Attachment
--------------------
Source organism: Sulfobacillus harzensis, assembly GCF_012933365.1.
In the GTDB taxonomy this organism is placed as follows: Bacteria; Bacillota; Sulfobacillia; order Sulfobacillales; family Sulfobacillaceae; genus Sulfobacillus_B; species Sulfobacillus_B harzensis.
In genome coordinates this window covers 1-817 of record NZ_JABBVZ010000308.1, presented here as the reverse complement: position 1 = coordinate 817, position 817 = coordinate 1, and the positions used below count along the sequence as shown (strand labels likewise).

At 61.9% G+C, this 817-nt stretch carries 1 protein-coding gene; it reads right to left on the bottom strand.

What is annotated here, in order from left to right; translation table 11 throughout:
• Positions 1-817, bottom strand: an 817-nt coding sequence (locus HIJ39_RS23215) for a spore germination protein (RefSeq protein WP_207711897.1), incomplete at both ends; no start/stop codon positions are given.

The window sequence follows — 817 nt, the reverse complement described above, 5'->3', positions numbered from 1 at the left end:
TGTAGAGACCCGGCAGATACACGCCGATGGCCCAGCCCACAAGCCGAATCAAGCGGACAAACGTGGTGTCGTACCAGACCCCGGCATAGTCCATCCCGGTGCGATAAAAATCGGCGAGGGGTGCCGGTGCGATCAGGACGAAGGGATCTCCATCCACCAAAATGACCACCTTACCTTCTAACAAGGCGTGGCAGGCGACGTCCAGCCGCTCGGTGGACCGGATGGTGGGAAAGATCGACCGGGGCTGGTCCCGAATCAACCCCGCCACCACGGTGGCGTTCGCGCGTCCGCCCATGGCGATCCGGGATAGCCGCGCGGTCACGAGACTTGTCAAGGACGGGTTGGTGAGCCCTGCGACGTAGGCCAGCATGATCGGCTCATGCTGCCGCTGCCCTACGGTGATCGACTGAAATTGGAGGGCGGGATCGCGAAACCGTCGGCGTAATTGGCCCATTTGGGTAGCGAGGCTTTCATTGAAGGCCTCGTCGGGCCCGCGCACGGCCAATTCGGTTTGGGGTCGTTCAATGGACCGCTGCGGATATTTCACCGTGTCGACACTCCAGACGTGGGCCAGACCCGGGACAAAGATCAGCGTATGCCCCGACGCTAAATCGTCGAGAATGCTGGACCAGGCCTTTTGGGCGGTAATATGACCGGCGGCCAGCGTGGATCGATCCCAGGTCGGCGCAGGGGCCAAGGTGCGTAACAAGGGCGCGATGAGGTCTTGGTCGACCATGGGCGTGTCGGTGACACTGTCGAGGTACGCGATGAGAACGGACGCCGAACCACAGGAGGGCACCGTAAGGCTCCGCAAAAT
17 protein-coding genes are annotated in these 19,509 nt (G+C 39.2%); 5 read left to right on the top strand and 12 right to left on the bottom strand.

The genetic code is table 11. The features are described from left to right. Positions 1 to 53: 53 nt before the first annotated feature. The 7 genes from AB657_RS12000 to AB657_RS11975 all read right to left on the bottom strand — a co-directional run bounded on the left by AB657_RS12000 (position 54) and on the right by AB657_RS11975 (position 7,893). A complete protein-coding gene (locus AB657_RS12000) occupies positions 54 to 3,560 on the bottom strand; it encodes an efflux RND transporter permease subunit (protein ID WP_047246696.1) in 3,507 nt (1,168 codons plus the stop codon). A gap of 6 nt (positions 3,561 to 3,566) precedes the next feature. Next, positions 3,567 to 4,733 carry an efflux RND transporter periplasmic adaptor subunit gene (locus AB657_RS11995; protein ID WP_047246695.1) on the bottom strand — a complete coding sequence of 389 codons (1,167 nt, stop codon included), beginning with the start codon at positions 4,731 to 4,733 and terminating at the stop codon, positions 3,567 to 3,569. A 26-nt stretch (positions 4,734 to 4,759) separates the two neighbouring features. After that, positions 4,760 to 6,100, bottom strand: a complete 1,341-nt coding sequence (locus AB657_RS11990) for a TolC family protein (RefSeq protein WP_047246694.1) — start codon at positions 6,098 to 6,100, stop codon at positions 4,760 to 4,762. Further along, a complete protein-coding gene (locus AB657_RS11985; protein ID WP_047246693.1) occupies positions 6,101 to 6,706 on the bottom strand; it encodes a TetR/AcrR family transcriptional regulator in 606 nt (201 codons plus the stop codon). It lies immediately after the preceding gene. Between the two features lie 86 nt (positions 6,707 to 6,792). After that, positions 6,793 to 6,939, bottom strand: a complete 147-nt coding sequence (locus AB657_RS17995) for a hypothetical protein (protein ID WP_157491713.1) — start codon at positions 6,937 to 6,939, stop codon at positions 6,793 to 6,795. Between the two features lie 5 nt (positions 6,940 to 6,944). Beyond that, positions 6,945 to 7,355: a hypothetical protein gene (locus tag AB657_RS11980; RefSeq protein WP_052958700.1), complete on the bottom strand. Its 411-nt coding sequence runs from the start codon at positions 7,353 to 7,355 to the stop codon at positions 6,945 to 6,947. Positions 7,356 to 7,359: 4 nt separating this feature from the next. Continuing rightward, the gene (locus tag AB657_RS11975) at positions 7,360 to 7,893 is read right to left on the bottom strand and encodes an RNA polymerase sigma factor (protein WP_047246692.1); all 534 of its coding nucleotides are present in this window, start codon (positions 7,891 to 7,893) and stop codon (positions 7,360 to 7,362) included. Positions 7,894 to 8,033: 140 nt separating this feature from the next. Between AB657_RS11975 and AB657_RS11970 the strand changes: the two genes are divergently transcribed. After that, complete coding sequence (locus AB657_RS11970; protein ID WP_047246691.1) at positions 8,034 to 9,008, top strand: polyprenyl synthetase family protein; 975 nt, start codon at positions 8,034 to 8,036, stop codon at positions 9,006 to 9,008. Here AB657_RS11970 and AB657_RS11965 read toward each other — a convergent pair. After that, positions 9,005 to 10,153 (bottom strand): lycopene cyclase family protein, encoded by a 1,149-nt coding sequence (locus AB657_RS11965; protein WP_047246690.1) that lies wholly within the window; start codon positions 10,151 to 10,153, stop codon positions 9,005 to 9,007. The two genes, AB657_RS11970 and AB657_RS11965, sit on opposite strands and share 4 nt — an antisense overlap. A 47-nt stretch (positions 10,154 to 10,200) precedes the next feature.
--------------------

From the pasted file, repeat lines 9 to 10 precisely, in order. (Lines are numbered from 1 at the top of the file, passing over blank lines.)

17 protein-coding genes are annotated in these 19,509 nt (G+C 39.2%); 5 read left to right on the top strand and 12 right to left on the bottom strand.

The genetic code is table 11. The features are described from left to right. Positions 1 to 53: 53 nt before the first annotated feature. The 7 genes from AB657_RS12000 to AB657_RS11975 all read right to left on the bottom strand — a co-directional run bounded on the left by AB657_RS12000 (position 54) and on the right by AB657_RS11975 (position 7,893). A complete protein-coding gene (locus AB657_RS12000) occupies positions 54 to 3,560 on the bottom strand; it encodes an efflux RND transporter permease subunit (protein ID WP_047246696.1) in 3,507 nt (1,168 codons plus the stop codon). A gap of 6 nt (positions 3,561 to 3,566) precedes the next feature. Next, positions 3,567 to 4,733 carry an efflux RND transporter periplasmic adaptor subunit gene (locus AB657_RS11995; protein ID WP_047246695.1) on the bottom strand — a complete coding sequence of 389 codons (1,167 nt, stop codon included), beginning with the start codon at positions 4,731 to 4,733 and terminating at the stop codon, positions 3,567 to 3,569. A 26-nt stretch (positions 4,734 to 4,759) separates the two neighbouring features. After that, positions 4,760 to 6,100, bottom strand: a complete 1,341-nt coding sequence (locus AB657_RS11990) for a TolC family protein (RefSeq protein WP_047246694.1) — start codon at positions 6,098 to 6,100, stop codon at positions 4,760 to 4,762. Further along, a complete protein-coding gene (locus AB657_RS11985; protein ID WP_047246693.1) occupies positions 6,101 to 6,706 on the bottom strand; it encodes a TetR/AcrR family transcriptional regulator in 606 nt (201 codons plus the stop codon). It lies immediately after the preceding gene. Between the two features lie 86 nt (positions 6,707 to 6,792). After that, positions 6,793 to 6,939, bottom strand: a complete 147-nt coding sequence (locus AB657_RS17995) for a hypothetical protein (protein ID WP_157491713.1) — start codon at positions 6,937 to 6,939, stop codon at positions 6,793 to 6,795. Between the two features lie 5 nt (positions 6,940 to 6,944). Beyond that, positions 6,945 to 7,355: a hypothetical protein gene (locus tag AB657_RS11980; RefSeq protein WP_052958700.1), complete on the bottom strand. Its 411-nt coding sequence runs from the start codon at positions 7,353 to 7,355 to the stop codon at positions 6,945 to 6,947. Positions 7,356 to 7,359: 4 nt separating this feature from the next. Continuing rightward, the gene (locus tag AB657_RS11975) at positions 7,360 to 7,893 is read right to left on the bottom strand and encodes an RNA polymerase sigma factor (protein WP_047246692.1); all 534 of its coding nucleotides are present in this window, start codon (positions 7,891 to 7,893) and stop codon (positions 7,360 to 7,362) included. Positions 7,894 to 8,033: 140 nt separating this feature from the next. Between AB657_RS11975 and AB657_RS11970 the strand changes: the two genes are divergently transcribed. After that, complete coding sequence (locus AB657_RS11970; protein ID WP_047246691.1) at positions 8,034 to 9,008, top strand: polyprenyl synthetase family protein; 975 nt, start codon at positions 8,034 to 8,036, stop codon at positions 9,006 to 9,008. Here AB657_RS11970 and AB657_RS11965 read toward each other — a convergent pair. After that, positions 9,005 to 10,153 (bottom strand): lycopene cyclase family protein, encoded by a 1,149-nt coding sequence (locus AB657_RS11965; protein WP_047246690.1) that lies wholly within the window; start codon positions 10,151 to 10,153, stop codon positions 9,005 to 9,007. The two genes, AB657_RS11970 and AB657_RS11965, sit on opposite strands and share 4 nt — an antisense overlap. A 47-nt stretch (positions 10,154 to 10,200) precedes the next feature.